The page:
Republican senators are demanding that the Biden administration investigate climate czar John Kerry’s overseas investments, in response to a Washington Free Beacon report that Kerry and his wife held at least a $1 million stake in a Chinese investment group that is a top shareholder of a Chinese tech company blacklisted by the United States for human-rights violations.
The scrutiny of Kerry’s investment portfolio comes after he has spent months downplaying China’s persecution and forced labor of the Uyghur people and as Republican lawmakers have raised concerns that the climate envoy is privately lobbying House Democrats against an anti-slave labor bill.
Sen. Marco Rubio (R., Fla.), the sponsor of the bill in the Senate, said Kerry should lose his job over the investments.
"If John Kerry has more than $1 million invested in a Chinese fund linked to repression and mass detention of Uyghurs it explains why he is against my Uyghur Forced Labor Act and President Biden should fire him," Rubio said on Thursday.
Sen. Bill Hagerty (R., Tenn.) said Kerry "should immediately resign and the Biden Admin should look into whether any other officials own a stake in Chinese companies that partake in human rights violations."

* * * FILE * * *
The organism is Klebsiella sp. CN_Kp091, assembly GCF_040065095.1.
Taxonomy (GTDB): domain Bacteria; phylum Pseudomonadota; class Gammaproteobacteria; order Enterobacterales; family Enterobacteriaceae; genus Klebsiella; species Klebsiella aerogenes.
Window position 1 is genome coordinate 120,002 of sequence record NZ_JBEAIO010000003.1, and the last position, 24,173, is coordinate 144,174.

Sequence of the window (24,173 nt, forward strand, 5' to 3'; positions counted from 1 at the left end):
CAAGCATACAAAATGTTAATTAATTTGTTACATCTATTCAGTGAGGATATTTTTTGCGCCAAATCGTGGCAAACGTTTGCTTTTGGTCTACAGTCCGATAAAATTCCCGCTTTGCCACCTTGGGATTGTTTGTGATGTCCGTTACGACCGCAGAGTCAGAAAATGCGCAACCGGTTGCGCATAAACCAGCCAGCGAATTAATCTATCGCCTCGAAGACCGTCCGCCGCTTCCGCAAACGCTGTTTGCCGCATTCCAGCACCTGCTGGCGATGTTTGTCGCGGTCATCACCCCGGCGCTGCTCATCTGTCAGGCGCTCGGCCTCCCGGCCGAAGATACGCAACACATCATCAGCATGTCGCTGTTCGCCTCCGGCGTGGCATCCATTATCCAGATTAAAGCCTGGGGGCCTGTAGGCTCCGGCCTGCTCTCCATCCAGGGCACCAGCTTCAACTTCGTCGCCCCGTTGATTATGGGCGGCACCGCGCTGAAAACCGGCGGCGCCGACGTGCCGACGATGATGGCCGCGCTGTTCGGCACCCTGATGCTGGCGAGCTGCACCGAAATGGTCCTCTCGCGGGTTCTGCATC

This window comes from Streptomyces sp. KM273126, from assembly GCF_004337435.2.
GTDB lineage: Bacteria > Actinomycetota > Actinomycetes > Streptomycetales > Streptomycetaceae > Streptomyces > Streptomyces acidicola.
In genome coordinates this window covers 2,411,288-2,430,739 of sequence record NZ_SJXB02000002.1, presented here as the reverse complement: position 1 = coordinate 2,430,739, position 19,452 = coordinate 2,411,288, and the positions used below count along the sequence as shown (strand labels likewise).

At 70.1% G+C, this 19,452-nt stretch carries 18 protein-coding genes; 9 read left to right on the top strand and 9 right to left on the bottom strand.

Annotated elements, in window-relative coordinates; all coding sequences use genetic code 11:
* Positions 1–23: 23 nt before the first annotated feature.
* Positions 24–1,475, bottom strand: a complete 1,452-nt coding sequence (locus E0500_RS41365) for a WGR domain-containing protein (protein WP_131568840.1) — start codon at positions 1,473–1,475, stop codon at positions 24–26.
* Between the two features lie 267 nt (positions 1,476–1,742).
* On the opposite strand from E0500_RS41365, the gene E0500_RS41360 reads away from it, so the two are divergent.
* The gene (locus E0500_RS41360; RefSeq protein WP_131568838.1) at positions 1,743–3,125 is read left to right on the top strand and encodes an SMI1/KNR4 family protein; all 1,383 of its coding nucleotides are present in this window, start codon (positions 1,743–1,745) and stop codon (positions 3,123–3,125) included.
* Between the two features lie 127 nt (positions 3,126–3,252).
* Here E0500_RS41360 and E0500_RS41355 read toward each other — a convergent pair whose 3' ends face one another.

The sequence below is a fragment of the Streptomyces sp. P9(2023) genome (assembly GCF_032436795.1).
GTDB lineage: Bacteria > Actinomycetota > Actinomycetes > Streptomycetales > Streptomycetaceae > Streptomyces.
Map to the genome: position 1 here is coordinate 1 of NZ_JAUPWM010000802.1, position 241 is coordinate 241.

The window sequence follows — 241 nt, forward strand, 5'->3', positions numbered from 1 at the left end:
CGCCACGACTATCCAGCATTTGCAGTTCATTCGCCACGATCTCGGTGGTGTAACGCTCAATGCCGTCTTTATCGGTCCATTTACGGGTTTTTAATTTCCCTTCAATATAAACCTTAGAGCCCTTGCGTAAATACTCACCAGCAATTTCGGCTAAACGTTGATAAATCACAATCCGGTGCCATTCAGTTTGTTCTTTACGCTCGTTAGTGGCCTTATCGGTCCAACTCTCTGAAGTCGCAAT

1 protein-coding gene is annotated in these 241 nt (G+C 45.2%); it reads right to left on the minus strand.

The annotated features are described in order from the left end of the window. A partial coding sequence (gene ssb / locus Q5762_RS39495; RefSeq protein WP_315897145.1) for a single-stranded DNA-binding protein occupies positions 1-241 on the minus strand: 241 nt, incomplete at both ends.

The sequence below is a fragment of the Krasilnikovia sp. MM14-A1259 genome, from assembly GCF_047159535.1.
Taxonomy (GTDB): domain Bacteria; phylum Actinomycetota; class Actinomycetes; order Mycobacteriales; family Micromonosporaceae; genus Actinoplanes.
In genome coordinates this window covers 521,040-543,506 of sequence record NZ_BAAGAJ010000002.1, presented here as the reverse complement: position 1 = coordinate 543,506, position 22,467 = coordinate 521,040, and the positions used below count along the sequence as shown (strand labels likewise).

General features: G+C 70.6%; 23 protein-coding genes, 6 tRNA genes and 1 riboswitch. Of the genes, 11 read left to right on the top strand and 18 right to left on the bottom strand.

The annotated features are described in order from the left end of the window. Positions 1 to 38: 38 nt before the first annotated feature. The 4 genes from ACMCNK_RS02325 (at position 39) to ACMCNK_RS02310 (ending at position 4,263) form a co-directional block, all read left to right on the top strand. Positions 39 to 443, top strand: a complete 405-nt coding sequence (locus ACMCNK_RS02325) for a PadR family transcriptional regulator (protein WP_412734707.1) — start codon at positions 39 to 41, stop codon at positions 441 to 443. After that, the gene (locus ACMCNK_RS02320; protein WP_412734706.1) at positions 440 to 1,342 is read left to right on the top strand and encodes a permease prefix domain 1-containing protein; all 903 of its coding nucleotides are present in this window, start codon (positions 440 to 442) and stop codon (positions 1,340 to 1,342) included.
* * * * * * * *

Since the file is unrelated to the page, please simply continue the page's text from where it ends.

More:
Sen. Marsha Blackburn (R., Tenn.) called the report about Kerry’s investments "beyond disturbing."
"We need a full investigation into this administration and its ties to the Chinese Communist government," Blackburn said on Twitter.
Kerry disclosed "over $1,000,000" in investments in Hillhouse China Value Fund L.P., according to a financial disclosure report he filed at the beginning of the year. Hillhouse is a top shareholder in YITU Technology, which is involved in China's high-tech surveillance operation against the Uyghur people and helped develop a facial surveillance software for the Chinese government that sorts individuals by race and ethnicity, according to the New York Times.
Kerry has declined to bring up human-rights issues during his meetings with Chinese officials, saying he is focused on climate negotiations. "Life is always full of tough choices," said Kerry last month, when asked if it was necessary to trade human rights for climate concessions with China.